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Disconnect between NDIS and palliative care services

People living with disabilities linked to life-limiting conditions are experiencing reduced access to services that help them stay at home and remain independent.

Recent media reports, as well as many stories from families, healthcare workers and advocates, point to a break down in how palliative care services and the NDIS are integrated, which means vulnerable people are going without critical services,” says Camilla Rowland, Chief Executive Officer, Palliative Care Australia (PCA).


“In some cases, these are the kinds of services that can keep people out of hospital and allow people to remain in their own home, with loved ones, for as long as possible.


“Services like personal care, food and diet, respite, transport, domestic assistance, and social supports.”


Over recent months many people with life-limiting illnesses, carers, support workers, advocates and health providers have shared stories of their challenges with the National Disability Insurance Scheme (NDIS) which appear to reflect a growing problem.


Challenges include:

  • Widespread confusion about which services and systems are responsible for the provision of disability and other supports for people with life-limiting conditions

  • Limited options for people under 65 years of age diagnosed with life-limiting conditions who need support with daily living and other essential services, but who cannot access these from the NDIS or any other system

  • Inconsistencies in how the NDIS makes decisions about who can access the scheme, where the NDIS believes someone has 12 months or less to live

  • Inconsistencies in what services NDIS participants with a life-limiting illness can purchase with NDIS funds, once the NDIS becomes aware their life expectancy is limited.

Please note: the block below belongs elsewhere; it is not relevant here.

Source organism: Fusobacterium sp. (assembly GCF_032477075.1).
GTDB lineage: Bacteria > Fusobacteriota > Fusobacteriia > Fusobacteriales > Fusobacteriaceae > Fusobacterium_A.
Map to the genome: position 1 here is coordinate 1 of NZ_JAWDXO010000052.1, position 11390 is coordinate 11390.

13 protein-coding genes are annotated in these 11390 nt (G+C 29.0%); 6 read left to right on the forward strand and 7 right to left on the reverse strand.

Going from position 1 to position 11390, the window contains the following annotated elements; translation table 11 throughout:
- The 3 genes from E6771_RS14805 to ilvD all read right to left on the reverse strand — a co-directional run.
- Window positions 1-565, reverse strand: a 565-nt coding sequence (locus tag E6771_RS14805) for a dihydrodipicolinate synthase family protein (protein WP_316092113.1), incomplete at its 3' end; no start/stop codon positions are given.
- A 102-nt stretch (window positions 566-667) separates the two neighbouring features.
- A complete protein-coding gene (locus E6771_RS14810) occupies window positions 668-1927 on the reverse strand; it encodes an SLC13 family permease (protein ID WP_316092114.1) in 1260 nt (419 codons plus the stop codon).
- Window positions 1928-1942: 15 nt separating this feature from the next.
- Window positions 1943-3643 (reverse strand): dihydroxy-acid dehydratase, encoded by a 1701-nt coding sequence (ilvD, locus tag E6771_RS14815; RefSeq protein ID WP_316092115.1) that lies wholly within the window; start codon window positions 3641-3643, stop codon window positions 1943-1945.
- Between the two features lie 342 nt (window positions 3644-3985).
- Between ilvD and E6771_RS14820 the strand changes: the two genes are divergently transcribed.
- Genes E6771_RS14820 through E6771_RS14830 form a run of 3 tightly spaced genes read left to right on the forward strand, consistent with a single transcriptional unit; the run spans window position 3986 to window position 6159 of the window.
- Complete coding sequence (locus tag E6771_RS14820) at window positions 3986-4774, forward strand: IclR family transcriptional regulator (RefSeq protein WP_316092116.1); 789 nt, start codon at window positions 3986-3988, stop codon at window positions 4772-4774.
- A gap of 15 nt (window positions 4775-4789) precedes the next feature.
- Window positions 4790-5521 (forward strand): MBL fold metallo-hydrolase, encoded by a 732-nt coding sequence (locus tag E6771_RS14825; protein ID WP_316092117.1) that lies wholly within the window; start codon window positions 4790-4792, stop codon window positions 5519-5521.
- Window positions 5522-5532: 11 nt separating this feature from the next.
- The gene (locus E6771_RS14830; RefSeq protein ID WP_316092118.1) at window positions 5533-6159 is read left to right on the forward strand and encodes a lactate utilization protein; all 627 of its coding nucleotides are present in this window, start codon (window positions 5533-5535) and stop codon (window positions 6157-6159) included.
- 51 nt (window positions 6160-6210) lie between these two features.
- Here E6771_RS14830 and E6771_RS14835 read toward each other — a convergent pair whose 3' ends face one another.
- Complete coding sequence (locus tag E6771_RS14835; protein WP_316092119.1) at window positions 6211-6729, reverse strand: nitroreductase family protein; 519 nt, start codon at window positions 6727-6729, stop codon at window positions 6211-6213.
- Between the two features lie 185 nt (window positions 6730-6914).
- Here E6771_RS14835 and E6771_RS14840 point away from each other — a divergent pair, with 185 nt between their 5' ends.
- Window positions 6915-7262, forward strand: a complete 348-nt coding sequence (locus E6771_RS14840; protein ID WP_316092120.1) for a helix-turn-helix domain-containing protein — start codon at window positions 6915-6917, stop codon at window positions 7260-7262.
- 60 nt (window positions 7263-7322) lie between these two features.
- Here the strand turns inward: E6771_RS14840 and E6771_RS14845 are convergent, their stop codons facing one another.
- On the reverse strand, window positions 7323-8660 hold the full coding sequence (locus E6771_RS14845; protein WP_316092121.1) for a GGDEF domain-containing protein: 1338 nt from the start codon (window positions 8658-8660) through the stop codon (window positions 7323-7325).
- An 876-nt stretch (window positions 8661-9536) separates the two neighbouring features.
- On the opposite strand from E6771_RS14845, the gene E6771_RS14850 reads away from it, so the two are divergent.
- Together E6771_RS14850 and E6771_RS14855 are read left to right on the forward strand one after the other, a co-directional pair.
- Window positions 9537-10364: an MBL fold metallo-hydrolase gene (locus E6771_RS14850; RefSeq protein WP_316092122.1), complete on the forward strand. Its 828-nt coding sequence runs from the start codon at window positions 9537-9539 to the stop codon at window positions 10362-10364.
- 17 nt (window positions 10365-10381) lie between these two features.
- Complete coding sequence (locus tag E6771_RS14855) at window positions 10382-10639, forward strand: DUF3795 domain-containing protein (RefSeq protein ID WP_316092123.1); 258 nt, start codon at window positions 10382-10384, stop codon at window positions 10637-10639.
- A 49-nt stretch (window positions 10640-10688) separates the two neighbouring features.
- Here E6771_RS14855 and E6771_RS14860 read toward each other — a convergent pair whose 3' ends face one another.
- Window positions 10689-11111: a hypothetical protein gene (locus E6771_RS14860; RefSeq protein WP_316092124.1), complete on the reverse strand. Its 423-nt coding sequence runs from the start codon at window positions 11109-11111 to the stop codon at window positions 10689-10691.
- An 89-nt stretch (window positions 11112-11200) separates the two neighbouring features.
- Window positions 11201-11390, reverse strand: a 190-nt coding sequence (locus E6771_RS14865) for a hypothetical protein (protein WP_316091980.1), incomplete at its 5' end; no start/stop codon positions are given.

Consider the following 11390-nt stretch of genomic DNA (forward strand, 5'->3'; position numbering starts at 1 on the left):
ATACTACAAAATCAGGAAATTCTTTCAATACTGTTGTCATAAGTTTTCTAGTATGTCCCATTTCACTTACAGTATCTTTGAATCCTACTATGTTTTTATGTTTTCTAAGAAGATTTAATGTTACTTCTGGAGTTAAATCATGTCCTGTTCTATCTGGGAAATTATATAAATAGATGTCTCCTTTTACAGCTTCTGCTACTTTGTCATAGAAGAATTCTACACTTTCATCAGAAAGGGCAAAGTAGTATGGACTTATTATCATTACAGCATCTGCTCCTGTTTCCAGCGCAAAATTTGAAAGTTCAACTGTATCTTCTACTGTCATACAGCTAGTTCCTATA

“PCA is aware that many people with disabilities continue to face significant barriers to their right to funded support as their conditions progress,” Ms Rowland says.


PCA has already made several recommendations to the Independent NDIS Review, chaired by Professor Bruce Bonyhady AM and Lisa Paul AO PSM. The Independent Review is due to report to government very soon.


“PCA is encouraging the Independent Review Panel to explore opportunities to work with all parts of government to ensure that people with life-limiting conditions get the kinds of supports they need in the last chapter of life,” Ms Rowland says.


“PCA has provided detailed advice to government around addressing these challenges as quickly as possible, while also considering long-term solutions arising from the Independent NDIS Review panel.


“PCA and our members in every state and territory will keep working with government to ensure people towards the end of their life can get the support they need,” Ms Rowland says.


PCA’s submission to the Independent NDIS Review can be downloaded from the PCA website.

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